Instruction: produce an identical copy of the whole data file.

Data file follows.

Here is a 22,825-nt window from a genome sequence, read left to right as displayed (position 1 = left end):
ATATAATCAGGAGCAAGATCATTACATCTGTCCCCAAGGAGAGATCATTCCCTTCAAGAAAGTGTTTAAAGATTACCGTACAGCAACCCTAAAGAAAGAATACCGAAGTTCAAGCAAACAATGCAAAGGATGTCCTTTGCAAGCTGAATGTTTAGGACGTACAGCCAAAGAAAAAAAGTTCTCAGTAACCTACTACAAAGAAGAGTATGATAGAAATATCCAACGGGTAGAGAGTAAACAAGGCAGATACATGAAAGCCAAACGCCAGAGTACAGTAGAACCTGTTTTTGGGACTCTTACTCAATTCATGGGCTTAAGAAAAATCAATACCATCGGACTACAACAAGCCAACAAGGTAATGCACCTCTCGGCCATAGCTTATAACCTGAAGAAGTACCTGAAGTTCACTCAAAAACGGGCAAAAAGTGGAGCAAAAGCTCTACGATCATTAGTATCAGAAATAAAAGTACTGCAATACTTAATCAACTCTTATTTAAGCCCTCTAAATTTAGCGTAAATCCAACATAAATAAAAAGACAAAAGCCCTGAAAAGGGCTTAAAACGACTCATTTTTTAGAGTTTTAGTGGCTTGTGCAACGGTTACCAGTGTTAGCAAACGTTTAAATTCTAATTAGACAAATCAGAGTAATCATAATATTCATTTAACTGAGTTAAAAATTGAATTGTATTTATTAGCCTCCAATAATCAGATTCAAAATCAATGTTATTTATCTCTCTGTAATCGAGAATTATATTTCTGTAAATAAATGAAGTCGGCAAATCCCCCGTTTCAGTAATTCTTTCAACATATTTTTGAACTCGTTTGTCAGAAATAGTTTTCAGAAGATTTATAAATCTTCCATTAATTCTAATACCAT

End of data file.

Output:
Here is a 22,825-nt window from a genome sequence, read left to right as displayed (position 1 = left end):
ATATAATCAGGAGCAAGATCATTACATCTGTCCCCAAGGAGAGATCATTCCCTTCAAGAAAGTGTTTAAAGATTACCGTACAGCAACCCTAAAGAAAGAATACCGAAGTTCAAGCAAACAATGCAAAGGATGTCCTTTGCAAGCTGAATGTTTAGGACGTACAGCCAAAGAAAAAAAGTTCTCAGTAACCTACTACAAAGAAGAGTATGATAGAAATATCCAACGGGTAGAGAGTAAACAAGGCAGATACATGAAAGCCAAACGCCAGAGTACAGTAGAACCTGTTTTTGGGACTCTTACTCAATTCATGGGCTTAAGAAAAATCAATACCATCGGACTACAACAAGCCAACAAGGTAATGCACCTCTCGGCCATAGCTTATAACCTGAAGAAGTACCTGAAGTTCACTCAAAAACGGGCAAAAAGTGGAGCAAAAGCTCTACGATCATTAGTATCAGAAATAAAAGTACTGCAATACTTAATCAACTCTTATTTAAGCCCTCTAAATTTAGCGTAAATCCAACATAAATAAAAAGACAAAAGCCCTGAAAAGGGCTTAAAACGACTCATTTTTTAGAGTTTTAGTGGCTTGTGCAACGGTTACCAGTGTTAGCAAACGTTTAAATTCTAATTAGACAAATCAGAGTAATCATAATATTCATTTAACTGAGTTAAAAATTGAATTGTATTTATTAGCCTCCAATAATCAGATTCAAAATCAATGTTATTTATCTCTCTGTAATCGAGAATTATATTTCTGTAAATAAATGAAGTCGGCAAATCCCCCGTTTCAGTAATTCTTTCAACATATTTTTGAACTCGTTTGTCAGAAATAGTTTTCAGAAGATTTATAAATCTTCCATTAATTCTAATACCAT